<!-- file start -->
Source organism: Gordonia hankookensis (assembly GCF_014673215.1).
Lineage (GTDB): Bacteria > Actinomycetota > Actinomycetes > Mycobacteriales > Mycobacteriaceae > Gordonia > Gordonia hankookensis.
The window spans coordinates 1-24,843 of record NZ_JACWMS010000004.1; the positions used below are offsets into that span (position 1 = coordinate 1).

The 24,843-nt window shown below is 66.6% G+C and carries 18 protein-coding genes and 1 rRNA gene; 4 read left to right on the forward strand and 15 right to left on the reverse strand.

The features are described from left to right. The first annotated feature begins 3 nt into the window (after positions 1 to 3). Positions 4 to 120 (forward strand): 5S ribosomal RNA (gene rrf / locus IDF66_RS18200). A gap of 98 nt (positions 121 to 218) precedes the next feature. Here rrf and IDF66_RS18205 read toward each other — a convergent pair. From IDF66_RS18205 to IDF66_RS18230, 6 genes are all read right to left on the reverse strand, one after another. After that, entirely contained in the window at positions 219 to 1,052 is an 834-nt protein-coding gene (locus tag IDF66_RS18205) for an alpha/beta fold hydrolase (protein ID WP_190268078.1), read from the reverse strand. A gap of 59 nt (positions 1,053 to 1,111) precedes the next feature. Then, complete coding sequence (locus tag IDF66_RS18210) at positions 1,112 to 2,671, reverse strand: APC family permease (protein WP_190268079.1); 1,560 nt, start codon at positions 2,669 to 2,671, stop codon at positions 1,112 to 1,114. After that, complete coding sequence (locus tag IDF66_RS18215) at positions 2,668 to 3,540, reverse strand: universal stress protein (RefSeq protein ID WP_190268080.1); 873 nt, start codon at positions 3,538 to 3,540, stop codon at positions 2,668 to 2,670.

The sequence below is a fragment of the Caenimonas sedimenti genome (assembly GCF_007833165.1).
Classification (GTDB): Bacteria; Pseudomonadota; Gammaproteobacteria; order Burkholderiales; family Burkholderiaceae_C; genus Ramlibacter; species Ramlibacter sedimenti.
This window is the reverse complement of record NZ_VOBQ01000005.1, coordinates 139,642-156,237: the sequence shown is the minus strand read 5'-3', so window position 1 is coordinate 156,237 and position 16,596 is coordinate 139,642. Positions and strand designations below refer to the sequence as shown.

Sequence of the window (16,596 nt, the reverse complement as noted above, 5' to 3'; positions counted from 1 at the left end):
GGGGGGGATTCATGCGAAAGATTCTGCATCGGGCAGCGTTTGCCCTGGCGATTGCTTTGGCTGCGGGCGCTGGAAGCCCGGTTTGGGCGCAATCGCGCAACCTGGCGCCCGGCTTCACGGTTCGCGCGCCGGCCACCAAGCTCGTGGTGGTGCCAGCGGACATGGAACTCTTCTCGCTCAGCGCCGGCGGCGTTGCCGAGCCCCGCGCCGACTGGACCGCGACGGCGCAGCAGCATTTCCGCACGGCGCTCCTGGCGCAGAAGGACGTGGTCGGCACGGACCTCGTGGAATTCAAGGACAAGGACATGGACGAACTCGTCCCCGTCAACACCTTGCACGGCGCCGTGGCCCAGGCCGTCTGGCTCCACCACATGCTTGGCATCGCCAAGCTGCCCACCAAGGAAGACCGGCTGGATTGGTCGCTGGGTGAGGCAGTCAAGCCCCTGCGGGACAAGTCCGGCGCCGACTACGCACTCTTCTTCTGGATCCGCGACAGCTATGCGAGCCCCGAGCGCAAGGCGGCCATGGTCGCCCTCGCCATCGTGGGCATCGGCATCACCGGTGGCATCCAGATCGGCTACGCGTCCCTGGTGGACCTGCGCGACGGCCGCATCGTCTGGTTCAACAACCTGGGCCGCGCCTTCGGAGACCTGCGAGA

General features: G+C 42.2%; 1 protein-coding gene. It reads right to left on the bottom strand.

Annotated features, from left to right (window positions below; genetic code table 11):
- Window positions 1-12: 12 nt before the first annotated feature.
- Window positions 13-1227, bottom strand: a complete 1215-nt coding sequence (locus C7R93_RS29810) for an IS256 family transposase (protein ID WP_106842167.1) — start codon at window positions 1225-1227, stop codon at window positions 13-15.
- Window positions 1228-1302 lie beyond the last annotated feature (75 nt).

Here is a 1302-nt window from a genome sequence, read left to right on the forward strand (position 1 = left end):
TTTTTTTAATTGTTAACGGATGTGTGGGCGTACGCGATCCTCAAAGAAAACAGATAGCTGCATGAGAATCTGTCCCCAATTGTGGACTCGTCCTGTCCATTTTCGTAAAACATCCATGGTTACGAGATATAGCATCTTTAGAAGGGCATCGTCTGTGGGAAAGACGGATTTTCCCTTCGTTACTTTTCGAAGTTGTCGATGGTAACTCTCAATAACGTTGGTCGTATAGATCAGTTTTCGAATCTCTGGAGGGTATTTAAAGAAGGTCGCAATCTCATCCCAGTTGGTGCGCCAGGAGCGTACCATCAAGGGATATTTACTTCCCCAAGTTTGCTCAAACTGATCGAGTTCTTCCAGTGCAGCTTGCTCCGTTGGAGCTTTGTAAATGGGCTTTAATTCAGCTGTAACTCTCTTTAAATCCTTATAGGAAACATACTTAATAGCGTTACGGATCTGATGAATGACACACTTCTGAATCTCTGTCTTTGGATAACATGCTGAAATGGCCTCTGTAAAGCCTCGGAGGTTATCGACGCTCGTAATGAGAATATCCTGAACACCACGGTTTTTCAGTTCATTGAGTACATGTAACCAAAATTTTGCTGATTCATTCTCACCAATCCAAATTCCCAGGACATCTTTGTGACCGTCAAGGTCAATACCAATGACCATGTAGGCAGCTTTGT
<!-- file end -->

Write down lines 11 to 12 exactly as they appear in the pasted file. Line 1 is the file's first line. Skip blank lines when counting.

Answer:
General features: G+C 42.2%; 1 protein-coding gene. It reads right to left on the bottom strand.

Annotated features, from left to right (window positions below; genetic code table 11):